Earth Day Everyday


Kandice Chandra, Staff Member

A lot of attention has been drawn to the planet we live on with Earth Day being yesterday. From numerous posts on social media of beautiful landscape to a Google Doodle showcasing the diverse species on the planet, the celebration of Earth Day was seen everywhere.

The tradition of Earth Day began on April 22, 1970. The idea came about after Senator Gaylord Nelson witnessed the massive Santa Barbara oil spill in 1969 and was motivated to hold a nationwide teach-in on the environment. On that fateful day 49 years ago, 20 million Americans flooded the streets to protest the deterioration of the environment.


The first Earth Day created a large political impact that led to the Environmental Protection Agency, Clean Air Act, Clean Water Act, and the Endangered Species Act to be established later that year.


Today, Earth Day seems even more important with the large issue of plastic pollution at hand. With the knowledge that around 8.3 billion tons of plastic was produced since 1950 and only nine percent of that was recycled, it seems crucial that as citizens of the world we take action.


– If you need any more convincing that plastic has taken over the world, consider the following:

-The average person eats more than 70,000 microplastics per year, which equates to 100 per meal

-A plastic bag is used for an average of 12 minutes and then takes up to a thousand years to decompose leaving behind traces of microplastic

-Two million plastic bags are used worldwide each minute

-One million seabirds are killed by plastic each year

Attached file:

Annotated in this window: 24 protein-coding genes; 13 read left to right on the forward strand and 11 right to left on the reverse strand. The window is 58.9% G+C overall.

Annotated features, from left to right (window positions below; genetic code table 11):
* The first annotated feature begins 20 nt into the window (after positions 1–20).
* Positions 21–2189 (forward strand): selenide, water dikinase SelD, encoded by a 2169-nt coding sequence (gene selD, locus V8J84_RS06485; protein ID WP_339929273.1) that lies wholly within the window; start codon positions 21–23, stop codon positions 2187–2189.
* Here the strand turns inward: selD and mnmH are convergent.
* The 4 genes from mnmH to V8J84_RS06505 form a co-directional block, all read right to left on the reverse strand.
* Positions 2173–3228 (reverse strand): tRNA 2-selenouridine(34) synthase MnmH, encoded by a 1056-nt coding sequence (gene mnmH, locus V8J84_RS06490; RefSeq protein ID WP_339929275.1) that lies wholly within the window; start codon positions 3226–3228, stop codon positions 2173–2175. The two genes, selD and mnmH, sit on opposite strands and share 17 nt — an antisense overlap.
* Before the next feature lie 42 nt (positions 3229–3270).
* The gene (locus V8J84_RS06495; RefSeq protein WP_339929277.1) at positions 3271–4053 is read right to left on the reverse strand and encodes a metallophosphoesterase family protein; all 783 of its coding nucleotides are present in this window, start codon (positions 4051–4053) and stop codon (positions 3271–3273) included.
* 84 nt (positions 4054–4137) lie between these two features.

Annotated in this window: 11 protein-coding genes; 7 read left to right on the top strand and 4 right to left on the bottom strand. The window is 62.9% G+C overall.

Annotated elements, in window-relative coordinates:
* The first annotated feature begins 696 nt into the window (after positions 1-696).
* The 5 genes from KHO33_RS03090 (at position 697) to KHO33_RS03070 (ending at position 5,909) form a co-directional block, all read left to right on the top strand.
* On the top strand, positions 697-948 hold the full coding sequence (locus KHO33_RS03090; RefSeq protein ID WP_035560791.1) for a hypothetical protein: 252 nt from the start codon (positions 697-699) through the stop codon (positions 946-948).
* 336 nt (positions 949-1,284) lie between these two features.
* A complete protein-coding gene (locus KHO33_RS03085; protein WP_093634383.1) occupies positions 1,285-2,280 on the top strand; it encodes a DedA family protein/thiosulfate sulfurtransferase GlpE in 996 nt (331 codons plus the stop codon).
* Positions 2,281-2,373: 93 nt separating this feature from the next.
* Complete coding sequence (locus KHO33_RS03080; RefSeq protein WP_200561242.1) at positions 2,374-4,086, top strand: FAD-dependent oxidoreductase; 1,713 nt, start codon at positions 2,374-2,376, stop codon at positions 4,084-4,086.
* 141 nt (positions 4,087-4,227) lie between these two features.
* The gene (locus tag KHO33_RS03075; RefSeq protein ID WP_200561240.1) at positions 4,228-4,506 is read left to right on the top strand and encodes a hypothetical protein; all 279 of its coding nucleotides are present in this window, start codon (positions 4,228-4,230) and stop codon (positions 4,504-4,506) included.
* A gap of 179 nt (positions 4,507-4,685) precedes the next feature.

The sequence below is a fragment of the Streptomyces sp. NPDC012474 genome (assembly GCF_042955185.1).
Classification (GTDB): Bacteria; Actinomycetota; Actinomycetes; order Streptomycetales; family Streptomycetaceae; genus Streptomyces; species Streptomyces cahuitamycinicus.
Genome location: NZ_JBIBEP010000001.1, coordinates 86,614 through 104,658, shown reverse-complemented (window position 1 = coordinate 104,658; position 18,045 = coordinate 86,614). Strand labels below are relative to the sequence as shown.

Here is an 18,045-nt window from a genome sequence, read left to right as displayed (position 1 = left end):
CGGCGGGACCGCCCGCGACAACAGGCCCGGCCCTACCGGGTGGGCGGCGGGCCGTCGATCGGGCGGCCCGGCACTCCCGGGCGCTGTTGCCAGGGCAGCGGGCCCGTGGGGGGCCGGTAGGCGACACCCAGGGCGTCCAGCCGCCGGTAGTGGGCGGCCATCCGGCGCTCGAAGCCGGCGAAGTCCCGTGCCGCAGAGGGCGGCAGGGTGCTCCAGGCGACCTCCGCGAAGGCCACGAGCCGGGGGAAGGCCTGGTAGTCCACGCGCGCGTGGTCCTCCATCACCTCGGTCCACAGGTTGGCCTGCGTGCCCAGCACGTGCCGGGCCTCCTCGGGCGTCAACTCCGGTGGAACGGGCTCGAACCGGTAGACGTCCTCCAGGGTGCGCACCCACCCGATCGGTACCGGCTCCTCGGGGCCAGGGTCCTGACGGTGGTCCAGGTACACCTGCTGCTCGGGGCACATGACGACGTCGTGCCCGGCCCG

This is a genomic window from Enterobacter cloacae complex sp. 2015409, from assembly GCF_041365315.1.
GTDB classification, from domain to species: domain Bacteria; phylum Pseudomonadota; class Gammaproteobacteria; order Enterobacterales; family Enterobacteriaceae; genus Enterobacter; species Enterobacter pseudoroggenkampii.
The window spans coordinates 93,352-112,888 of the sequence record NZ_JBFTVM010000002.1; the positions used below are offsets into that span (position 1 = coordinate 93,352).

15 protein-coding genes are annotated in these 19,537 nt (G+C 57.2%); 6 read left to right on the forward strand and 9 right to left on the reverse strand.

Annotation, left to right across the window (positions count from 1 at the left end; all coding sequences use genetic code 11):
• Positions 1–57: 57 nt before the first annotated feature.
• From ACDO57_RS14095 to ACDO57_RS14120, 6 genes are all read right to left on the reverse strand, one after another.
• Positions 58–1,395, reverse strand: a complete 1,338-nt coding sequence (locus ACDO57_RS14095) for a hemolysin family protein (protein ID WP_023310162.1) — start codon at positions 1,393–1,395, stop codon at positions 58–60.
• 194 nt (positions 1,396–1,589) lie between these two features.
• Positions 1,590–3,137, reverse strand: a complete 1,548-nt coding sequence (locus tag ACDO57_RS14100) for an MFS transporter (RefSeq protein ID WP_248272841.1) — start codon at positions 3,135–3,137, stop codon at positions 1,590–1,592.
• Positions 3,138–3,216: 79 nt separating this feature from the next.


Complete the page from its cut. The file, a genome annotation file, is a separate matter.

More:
So the question that remains is… What can we do about it?

1. Choose to reuse shopping bags and water bottles! But if you’re reusing a cloth bag be sure to use that same one over and over again in order for it to offset the emissions created while making the bag.

2. Recycle properly! Paper, cardboard, bottles, and most plastics are always recyclable. Be sure to empty your bottles to avoid contaminating the other materials. Refer to the picture below for basic recycling rules. For more information visit!

3. Bring your plastic bags to be recycled at grocery stores! Most stores have bins for plastic bags to be recycled (such as King Soopers).

4. Invest in reusable straws and utensils! For less than $10 you can eliminate all single-use straws and utensils from your life.

5. Replace cling wrap with reusable wax covers! Save money on buying rolls while saving the planet!

6. Last but not least, go spread the word! Small changes can make the world of a difference!












Works Cited

“22 Facts About Plastic Pollution (And 10 Things We Can Do About It).” EcoWatch, EcoWatch, 1 Apr. 2019,

Mwamba, Seneo. “10 Facts About Plastic Pollution You Absolutely Need to Know.” Global Citizen, 14 June 2018,

“Plastic Pollution Facts And Solutions.” TerraMar Project, 3 May 2018,

“The History of Earth Day.” Earth Day Network, Earth Day Network,